Right now only a handful of metaverses exist, and they’ve been increasingly offering users digital experiences that are closer to real-life events—fueled, in part, by the stay-at-home orders of the pandemic.

In April 2020, the online game Fortnite hosted a virtual concert by rapper Travis Scott that brought in more than 12.3 million simultaneous viewers. More recently Domino’s has made it possible to buy pizza from a virtual shop in the metaverse Decentraland and have it delivered to a real-world address.

Since the NFT boom hit, values of land parcels in Decentraland have skyrocketed. The digital world gives users a space to create an avatar, interact with one another, and participate in all kinds of activities, from concerts and art shows to building a home or business on their own plot of virtual land. When the virtual community launched in 2017, developers sold them for around $20 per parcel. Now, those same parcels can sell for anywhere from $6,000 to more than $10,000.

Like the numbered Andy Warhol prints or limited edition Shatner cards, there is a finite supply of these parcels available for purchase. But, unlike those collectibles that would most likely be locked up in someone’s home or become the stuff of bragging rights on the web, corporations are beginning to see potential in their ability to market to consumers through these shared spaces.

As the number of users in these metaverses has grown, brands have been increasingly interested in connecting with those users inside of these virtual worlds where they’ve been spending their time. “It’s not necessarily advertising, like stationary billboards,” says Yorio. “It’s more like events in virtual worlds where things happen. You might have a DJ and opportunity for free swag or a famous person pop in with their avatar: It’s an interactive way for a product or company to connect with users in an immersive virtual environment.”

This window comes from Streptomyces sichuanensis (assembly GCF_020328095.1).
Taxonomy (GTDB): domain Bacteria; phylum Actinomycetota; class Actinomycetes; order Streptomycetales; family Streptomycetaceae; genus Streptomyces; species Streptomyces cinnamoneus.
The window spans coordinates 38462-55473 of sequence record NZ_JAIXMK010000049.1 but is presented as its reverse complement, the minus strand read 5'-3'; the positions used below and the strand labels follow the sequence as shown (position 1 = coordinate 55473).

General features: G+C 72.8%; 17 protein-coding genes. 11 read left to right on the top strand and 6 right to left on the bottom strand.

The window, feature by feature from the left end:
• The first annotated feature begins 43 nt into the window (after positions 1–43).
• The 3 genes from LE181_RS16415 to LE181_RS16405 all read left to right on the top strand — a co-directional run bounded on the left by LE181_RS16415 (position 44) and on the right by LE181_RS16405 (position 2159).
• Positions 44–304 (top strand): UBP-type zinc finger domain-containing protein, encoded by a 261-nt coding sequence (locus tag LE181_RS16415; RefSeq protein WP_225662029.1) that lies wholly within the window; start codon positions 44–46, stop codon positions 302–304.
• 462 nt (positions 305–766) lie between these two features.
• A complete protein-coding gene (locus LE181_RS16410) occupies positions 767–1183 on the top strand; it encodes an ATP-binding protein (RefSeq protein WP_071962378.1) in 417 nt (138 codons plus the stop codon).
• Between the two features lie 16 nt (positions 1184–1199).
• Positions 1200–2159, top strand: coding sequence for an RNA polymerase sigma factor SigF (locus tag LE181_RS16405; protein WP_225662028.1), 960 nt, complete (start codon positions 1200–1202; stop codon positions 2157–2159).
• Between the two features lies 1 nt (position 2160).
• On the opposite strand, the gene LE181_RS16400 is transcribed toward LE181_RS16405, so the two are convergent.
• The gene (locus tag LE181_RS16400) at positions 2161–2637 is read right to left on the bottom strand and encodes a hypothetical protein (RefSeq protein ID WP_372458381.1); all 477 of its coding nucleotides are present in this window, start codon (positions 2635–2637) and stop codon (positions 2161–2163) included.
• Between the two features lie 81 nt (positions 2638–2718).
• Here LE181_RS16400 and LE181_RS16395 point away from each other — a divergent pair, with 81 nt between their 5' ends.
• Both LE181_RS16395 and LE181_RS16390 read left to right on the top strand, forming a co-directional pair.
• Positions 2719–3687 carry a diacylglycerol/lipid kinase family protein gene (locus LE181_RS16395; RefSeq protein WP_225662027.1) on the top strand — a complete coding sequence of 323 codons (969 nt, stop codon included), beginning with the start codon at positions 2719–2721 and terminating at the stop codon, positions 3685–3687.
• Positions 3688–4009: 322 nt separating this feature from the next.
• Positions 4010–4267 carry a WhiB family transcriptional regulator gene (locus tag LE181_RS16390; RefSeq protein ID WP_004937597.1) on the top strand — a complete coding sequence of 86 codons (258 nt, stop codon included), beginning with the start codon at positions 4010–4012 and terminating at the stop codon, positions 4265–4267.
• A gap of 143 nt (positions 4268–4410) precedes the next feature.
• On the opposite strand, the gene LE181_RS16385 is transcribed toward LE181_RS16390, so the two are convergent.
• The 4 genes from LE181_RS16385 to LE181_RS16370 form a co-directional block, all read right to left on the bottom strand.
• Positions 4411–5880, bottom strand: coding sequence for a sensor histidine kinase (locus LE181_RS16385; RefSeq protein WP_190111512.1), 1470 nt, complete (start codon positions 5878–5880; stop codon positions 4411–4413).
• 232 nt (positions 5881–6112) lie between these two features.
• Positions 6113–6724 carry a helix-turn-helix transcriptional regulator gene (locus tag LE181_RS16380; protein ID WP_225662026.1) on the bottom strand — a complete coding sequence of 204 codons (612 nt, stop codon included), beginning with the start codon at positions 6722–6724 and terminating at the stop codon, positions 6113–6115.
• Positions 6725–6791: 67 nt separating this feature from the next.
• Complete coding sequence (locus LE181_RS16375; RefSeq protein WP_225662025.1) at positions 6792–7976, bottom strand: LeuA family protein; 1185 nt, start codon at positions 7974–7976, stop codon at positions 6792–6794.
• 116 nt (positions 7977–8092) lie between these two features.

Hundreds of millions of users hang out in metaverses everyday, but there’s still a huge part of the global population that has no idea these worlds even exist. However, as these spaces continue to grow, selling real-life products to people in those worlds will become a very cost-effective way to market things, says Yorio, which is why parcels are selling for such astronomical rates. “Digital real estate prices are still up nearly four times in four months,” she says. “Real-world real estate doesn’t usually (ever) do that.”

Will virtual parcels continue to appreciate at the same rate? It’s hard to tell. However, folks like Yorio are very intrigued by the prospect. “People have been playing in virtual worlds like Sims for 25 years now,” she says. “This is just adding crypto to something that’s widely used and already very well-loved: I believe it’s an interesting asset class to consider.”

Like all investments, getting into NFTs requires a fair amount of research, starting with trying to understand the market by tracking historical trades on different asset classes. OpenSea, which is the largest NFT marketplace in the world, is a great place to research and shop for all kinds of NFTs ranging from art and trading cards to virtual worlds like Decentraland and digital sports memorabilia. And it’s important to trade in one’s area of expertise. So, if real-world real estate or, say, William Shatner, is your forte, that might be the best place to start.